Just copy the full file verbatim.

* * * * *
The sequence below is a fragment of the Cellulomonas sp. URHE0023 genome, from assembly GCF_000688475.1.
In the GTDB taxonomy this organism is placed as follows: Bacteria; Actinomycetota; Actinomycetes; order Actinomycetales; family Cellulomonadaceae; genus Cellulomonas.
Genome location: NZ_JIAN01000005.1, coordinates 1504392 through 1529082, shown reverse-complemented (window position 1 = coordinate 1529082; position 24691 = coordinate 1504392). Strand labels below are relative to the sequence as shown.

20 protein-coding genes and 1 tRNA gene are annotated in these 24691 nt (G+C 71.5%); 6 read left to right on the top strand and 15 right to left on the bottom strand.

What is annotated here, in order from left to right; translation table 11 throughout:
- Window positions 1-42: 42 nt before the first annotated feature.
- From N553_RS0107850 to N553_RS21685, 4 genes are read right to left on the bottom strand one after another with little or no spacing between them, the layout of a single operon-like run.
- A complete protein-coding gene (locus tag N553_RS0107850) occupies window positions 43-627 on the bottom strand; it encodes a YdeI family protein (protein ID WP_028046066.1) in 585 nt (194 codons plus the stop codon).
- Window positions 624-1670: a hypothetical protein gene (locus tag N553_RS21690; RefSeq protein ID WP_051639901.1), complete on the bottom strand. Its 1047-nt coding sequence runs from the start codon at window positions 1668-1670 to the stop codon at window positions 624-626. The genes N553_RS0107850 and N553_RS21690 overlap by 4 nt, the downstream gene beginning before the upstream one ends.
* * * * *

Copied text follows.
The sequence below is a fragment of the Cellulomonas sp. URHE0023 genome, from assembly GCF_000688475.1.
In the GTDB taxonomy this organism is placed as follows: Bacteria; Actinomycetota; Actinomycetes; order Actinomycetales; family Cellulomonadaceae; genus Cellulomonas.
Genome location: NZ_JIAN01000005.1, coordinates 1504392 through 1529082, shown reverse-complemented (window position 1 = coordinate 1529082; position 24691 = coordinate 1504392). Strand labels below are relative to the sequence as shown.

20 protein-coding genes and 1 tRNA gene are annotated in these 24691 nt (G+C 71.5%); 6 read left to right on the top strand and 15 right to left on the bottom strand.

What is annotated here, in order from left to right; translation table 11 throughout:
- Window positions 1-42: 42 nt before the first annotated feature.
- From N553_RS0107850 to N553_RS21685, 4 genes are read right to left on the bottom strand one after another with little or no spacing between them, the layout of a single operon-like run.
- A complete protein-coding gene (locus tag N553_RS0107850) occupies window positions 43-627 on the bottom strand; it encodes a YdeI family protein (protein ID WP_028046066.1) in 585 nt (194 codons plus the stop codon).
- Window positions 624-1670: a hypothetical protein gene (locus tag N553_RS21690; RefSeq protein ID WP_051639901.1), complete on the bottom strand. Its 1047-nt coding sequence runs from the start codon at window positions 1668-1670 to the stop codon at window positions 624-626. The genes N553_RS0107850 and N553_RS21690 overlap by 4 nt, the downstream gene beginning before the upstream one ends.